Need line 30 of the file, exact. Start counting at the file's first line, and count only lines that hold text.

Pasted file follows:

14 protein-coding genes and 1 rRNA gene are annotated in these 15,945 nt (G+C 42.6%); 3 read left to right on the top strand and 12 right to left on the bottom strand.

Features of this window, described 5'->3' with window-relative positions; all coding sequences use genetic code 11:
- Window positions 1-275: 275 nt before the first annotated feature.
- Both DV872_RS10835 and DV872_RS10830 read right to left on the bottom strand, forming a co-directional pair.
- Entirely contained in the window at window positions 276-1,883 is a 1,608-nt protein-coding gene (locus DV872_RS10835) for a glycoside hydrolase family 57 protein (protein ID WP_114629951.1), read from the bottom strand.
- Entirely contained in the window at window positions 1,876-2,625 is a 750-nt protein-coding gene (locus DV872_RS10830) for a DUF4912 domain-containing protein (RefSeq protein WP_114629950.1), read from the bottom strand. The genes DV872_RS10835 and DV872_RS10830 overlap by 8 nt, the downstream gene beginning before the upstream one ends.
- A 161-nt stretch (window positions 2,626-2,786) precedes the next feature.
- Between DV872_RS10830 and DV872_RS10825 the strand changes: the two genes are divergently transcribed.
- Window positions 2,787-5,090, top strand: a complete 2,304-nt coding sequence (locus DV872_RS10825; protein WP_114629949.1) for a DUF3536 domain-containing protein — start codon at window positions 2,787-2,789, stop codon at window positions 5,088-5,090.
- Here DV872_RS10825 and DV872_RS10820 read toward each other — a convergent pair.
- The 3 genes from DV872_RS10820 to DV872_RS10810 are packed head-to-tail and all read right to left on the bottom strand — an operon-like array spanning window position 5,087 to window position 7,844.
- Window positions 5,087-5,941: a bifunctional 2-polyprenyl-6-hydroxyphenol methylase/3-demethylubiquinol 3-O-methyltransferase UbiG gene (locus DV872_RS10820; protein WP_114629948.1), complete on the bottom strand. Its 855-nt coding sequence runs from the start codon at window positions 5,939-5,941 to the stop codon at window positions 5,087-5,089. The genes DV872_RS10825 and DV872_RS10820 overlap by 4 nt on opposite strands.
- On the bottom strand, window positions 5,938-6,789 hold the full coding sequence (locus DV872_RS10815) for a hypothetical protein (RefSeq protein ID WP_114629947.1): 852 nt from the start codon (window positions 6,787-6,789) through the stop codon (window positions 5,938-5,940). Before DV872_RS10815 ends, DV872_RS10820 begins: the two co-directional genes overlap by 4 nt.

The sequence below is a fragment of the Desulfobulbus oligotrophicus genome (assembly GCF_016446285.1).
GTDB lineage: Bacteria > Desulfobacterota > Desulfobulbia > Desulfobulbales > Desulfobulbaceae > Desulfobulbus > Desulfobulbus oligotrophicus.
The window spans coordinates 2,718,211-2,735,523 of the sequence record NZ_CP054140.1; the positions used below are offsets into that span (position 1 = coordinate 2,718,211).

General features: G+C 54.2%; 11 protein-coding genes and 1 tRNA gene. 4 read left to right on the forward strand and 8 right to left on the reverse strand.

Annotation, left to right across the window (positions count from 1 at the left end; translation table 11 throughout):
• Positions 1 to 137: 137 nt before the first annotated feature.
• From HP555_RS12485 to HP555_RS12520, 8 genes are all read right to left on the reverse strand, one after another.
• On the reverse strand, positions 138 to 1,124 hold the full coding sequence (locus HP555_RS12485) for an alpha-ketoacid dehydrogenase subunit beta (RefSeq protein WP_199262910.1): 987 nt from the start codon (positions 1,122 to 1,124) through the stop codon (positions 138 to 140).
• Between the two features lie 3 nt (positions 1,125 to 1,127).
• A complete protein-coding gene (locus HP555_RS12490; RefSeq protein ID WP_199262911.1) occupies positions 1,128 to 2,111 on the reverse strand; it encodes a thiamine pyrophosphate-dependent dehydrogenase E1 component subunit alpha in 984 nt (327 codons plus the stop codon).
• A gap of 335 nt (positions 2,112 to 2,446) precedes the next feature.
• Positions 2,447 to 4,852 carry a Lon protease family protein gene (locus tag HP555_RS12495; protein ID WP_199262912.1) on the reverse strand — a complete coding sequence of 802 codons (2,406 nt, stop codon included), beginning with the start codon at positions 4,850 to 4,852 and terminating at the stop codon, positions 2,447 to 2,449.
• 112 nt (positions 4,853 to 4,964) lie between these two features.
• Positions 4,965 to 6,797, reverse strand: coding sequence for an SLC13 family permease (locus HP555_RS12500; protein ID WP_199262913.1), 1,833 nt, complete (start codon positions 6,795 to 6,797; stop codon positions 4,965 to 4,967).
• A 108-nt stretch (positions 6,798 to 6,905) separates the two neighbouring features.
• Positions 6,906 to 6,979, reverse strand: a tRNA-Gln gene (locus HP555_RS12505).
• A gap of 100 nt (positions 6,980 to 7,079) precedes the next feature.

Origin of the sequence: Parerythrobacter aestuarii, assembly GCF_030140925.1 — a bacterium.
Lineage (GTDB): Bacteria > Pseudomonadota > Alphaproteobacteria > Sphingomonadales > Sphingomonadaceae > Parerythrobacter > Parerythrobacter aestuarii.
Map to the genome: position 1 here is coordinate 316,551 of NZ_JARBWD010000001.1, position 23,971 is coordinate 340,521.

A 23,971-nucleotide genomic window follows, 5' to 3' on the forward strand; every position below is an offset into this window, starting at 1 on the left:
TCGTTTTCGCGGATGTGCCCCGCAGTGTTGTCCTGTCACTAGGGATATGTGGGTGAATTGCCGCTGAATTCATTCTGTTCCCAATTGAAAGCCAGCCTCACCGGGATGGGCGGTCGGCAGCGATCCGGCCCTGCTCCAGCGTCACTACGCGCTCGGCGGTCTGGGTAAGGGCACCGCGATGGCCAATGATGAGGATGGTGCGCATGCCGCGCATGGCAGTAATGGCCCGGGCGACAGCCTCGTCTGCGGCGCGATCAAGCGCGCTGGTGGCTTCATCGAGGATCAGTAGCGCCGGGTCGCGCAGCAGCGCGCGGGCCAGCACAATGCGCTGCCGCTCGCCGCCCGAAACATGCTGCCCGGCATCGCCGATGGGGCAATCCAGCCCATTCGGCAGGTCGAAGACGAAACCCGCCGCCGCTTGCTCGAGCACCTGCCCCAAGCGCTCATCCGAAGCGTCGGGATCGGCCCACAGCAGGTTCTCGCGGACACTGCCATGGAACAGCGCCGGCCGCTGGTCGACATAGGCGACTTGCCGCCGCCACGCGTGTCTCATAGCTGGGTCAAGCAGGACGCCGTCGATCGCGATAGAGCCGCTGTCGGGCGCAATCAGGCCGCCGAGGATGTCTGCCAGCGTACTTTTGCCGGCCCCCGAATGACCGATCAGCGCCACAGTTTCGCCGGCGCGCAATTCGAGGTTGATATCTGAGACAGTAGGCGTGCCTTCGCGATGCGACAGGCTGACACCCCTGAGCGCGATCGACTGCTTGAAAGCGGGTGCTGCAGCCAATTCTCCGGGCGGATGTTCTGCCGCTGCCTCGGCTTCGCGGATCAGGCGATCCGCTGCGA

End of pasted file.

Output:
• A gap of 100 nt (positions 6,980 to 7,079) precedes the next feature.